A smoother transition for passing on the family farming tradition


THE 2012 CENSUS OF AGRICULTURE counted 2.1 million farms in the U.S., with 97 percent being considered family-owned operations. While that designation could be any number of configurations of family members, siblings, and extended kin, the one that packs the most important punch is the multigenerational family farming business. We count the number of farming generations in our families with great pride, and the thought of our children and grandchildren inheriting the farm and filling our boots on the farm or ranch is a sustaining one. While there are few statistics to rely on that tell us the exact nature of the American family farm, we can glean a few facts from the stats we do have.

A LOOK AT MULTIGENERATIONAL FAMILY FARMING BUSINESSES

Small family farms — those with gross cash farm income (GCFI) of less than $350,000 a year — account for 88 percent of all the farms in the U.S. According to the 2012 Ag Census, small family farms are most likely to engage in beef production and 32 percent of these farms reported that over half of their sales come from beef. It’s important to introduce young family members to the ins and outs of the cattle ranch when preparing the next generation for continuing the family ag operation. However, transferring the family business to the next generation is not as easy as it sounds. The issue can create a great deal of stress. Experts in the area maintain that communication is key to a successful multigenerational family farming venture.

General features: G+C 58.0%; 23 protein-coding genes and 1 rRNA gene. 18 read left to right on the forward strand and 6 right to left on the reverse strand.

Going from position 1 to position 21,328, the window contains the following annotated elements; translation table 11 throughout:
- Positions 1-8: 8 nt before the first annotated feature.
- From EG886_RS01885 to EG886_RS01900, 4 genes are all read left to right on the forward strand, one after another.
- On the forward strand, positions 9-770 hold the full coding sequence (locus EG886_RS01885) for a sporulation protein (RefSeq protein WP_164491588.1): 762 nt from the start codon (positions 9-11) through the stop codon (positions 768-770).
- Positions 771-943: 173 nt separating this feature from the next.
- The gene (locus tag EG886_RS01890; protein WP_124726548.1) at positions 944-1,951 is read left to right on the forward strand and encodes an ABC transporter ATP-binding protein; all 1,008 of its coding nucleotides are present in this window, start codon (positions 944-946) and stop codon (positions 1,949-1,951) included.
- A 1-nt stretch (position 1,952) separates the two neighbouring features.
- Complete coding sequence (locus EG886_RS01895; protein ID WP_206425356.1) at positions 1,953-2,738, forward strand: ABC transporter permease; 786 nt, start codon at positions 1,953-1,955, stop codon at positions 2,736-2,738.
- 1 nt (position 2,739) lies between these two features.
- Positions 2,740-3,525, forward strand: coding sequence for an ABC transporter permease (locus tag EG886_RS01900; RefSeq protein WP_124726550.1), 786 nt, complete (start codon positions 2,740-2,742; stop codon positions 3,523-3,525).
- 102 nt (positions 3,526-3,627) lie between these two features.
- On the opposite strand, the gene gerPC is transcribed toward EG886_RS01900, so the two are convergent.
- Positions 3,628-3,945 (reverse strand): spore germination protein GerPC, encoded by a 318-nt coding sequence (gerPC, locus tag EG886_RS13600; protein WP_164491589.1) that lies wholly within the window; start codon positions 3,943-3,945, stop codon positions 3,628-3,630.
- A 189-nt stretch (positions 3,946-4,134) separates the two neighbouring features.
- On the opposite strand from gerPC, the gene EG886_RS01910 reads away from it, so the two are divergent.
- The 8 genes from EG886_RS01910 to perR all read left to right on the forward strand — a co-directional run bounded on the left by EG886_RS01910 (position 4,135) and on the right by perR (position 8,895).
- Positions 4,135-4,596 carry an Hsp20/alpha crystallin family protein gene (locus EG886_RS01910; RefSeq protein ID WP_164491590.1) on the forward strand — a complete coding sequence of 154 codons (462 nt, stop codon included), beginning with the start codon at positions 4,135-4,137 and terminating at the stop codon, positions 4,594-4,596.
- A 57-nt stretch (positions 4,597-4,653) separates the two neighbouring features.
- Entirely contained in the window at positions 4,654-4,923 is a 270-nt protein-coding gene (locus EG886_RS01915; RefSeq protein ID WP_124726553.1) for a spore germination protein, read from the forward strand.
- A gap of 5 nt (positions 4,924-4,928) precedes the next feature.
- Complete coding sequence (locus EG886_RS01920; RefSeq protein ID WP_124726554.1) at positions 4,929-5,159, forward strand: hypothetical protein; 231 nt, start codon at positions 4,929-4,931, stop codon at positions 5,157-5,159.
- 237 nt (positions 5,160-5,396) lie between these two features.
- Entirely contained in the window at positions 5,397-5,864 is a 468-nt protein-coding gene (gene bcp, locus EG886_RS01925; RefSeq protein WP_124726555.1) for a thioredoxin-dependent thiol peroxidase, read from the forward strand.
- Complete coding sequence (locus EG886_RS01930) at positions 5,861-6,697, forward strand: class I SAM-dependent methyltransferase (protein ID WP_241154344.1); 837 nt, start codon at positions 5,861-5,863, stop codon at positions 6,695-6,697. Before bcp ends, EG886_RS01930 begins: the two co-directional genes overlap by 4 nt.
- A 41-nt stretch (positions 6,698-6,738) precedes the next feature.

If you’re considering making the farm a family affair, those who have gone through the transition successfully suggest the following:

• Talk about it often. Discuss expectations and future roles with all stakeholders. What will everyone’s role be?

• Keep finances above board and out in the open. Successive generations have been blindsided by massive farm debt in many failed family farm transfers. The goal should be to pass on the land and the equipment with as little debt as possible.

• Contact a professional for succession planning. Having the details in a contract makes it easier to pay attention to the business requirements of transferring the family ag operation to the next generation.

This column is sponsored by AgAmerica Lending.

CREDIT

column by DONALD HARDEN

BIO: Donald Harden, a Relationship Manager for AgAmerica Lending, grew up in the cattle and citrus business, managing a family ranch of several thousand cattle and horses. He has more than 30 years of experience in the real estate business, and more than 20 years specializing in agricultural sales. Don has owned and operated farm and ranch supply stores, machinery auction companies, and farms. He has served as a director and on the board of the Cattlemen’s Association, as the manufacturer’s representative for ag equipment companies, and as a beef cattle specialist for a national feed company. Don has traveled across the U.S. as a sales rep, conducting seminars and fostering long-lasting business relationships. Don enjoys his work at AgAmerica, as he has never met a stranger. For more information, visit www.AgAmerica.com.